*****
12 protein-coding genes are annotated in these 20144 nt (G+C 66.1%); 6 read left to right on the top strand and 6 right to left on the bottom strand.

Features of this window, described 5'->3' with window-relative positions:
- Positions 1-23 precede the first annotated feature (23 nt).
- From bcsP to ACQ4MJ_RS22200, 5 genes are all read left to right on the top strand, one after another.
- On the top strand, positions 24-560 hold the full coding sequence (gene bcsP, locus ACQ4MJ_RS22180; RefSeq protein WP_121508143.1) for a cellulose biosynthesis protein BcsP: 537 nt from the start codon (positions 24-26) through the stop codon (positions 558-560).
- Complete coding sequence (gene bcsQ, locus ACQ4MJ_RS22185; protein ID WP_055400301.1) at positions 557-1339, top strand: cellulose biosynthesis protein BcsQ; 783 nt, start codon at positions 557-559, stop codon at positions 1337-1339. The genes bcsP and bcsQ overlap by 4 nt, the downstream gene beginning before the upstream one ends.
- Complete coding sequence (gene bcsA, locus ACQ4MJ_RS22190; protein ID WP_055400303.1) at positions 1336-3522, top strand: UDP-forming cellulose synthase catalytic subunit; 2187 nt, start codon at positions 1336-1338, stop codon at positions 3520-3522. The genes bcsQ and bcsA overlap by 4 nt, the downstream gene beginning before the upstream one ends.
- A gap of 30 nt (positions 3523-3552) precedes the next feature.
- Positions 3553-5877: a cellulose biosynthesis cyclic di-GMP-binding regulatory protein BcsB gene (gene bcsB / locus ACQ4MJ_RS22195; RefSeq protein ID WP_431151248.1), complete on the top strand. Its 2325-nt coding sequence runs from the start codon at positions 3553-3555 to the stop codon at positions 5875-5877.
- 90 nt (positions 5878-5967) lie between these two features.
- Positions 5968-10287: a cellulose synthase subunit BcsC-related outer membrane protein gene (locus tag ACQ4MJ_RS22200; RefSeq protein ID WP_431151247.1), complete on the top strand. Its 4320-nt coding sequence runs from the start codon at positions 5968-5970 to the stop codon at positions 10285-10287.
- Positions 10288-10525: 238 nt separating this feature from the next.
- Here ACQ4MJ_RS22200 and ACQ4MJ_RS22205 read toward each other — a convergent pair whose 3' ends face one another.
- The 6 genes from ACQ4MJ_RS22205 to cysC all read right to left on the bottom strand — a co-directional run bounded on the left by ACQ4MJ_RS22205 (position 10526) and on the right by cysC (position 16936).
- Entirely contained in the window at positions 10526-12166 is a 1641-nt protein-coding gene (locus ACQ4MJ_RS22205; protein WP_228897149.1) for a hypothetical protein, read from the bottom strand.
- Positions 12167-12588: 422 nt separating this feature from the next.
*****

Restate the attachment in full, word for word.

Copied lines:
12 protein-coding genes are annotated in these 20144 nt (G+C 66.1%); 6 read left to right on the top strand and 6 right to left on the bottom strand.

Features of this window, described 5'->3' with window-relative positions:
- Positions 1-23 precede the first annotated feature (23 nt).
- From bcsP to ACQ4MJ_RS22200, 5 genes are all read left to right on the top strand, one after another.
- On the top strand, positions 24-560 hold the full coding sequence (gene bcsP, locus ACQ4MJ_RS22180; RefSeq protein WP_121508143.1) for a cellulose biosynthesis protein BcsP: 537 nt from the start codon (positions 24-26) through the stop codon (positions 558-560).
- Complete coding sequence (gene bcsQ, locus ACQ4MJ_RS22185; protein ID WP_055400301.1) at positions 557-1339, top strand: cellulose biosynthesis protein BcsQ; 783 nt, start codon at positions 557-559, stop codon at positions 1337-1339. The genes bcsP and bcsQ overlap by 4 nt, the downstream gene beginning before the upstream one ends.
- Complete coding sequence (gene bcsA, locus ACQ4MJ_RS22190; protein ID WP_055400303.1) at positions 1336-3522, top strand: UDP-forming cellulose synthase catalytic subunit; 2187 nt, start codon at positions 1336-1338, stop codon at positions 3520-3522. The genes bcsQ and bcsA overlap by 4 nt, the downstream gene beginning before the upstream one ends.
- A gap of 30 nt (positions 3523-3552) precedes the next feature.
- Positions 3553-5877: a cellulose biosynthesis cyclic di-GMP-binding regulatory protein BcsB gene (gene bcsB / locus ACQ4MJ_RS22195; RefSeq protein ID WP_431151248.1), complete on the top strand. Its 2325-nt coding sequence runs from the start codon at positions 3553-3555 to the stop codon at positions 5875-5877.
- 90 nt (positions 5878-5967) lie between these two features.
- Positions 5968-10287: a cellulose synthase subunit BcsC-related outer membrane protein gene (locus tag ACQ4MJ_RS22200; RefSeq protein ID WP_431151247.1), complete on the top strand. Its 4320-nt coding sequence runs from the start codon at positions 5968-5970 to the stop codon at positions 10285-10287.
- Positions 10288-10525: 238 nt separating this feature from the next.
- Here ACQ4MJ_RS22200 and ACQ4MJ_RS22205 read toward each other — a convergent pair whose 3' ends face one another.
- The 6 genes from ACQ4MJ_RS22205 to cysC all read right to left on the bottom strand — a co-directional run bounded on the left by ACQ4MJ_RS22205 (position 10526) and on the right by cysC (position 16936).
- Entirely contained in the window at positions 10526-12166 is a 1641-nt protein-coding gene (locus ACQ4MJ_RS22205; protein WP_228897149.1) for a hypothetical protein, read from the bottom strand.
- Positions 12167-12588: 422 nt separating this feature from the next.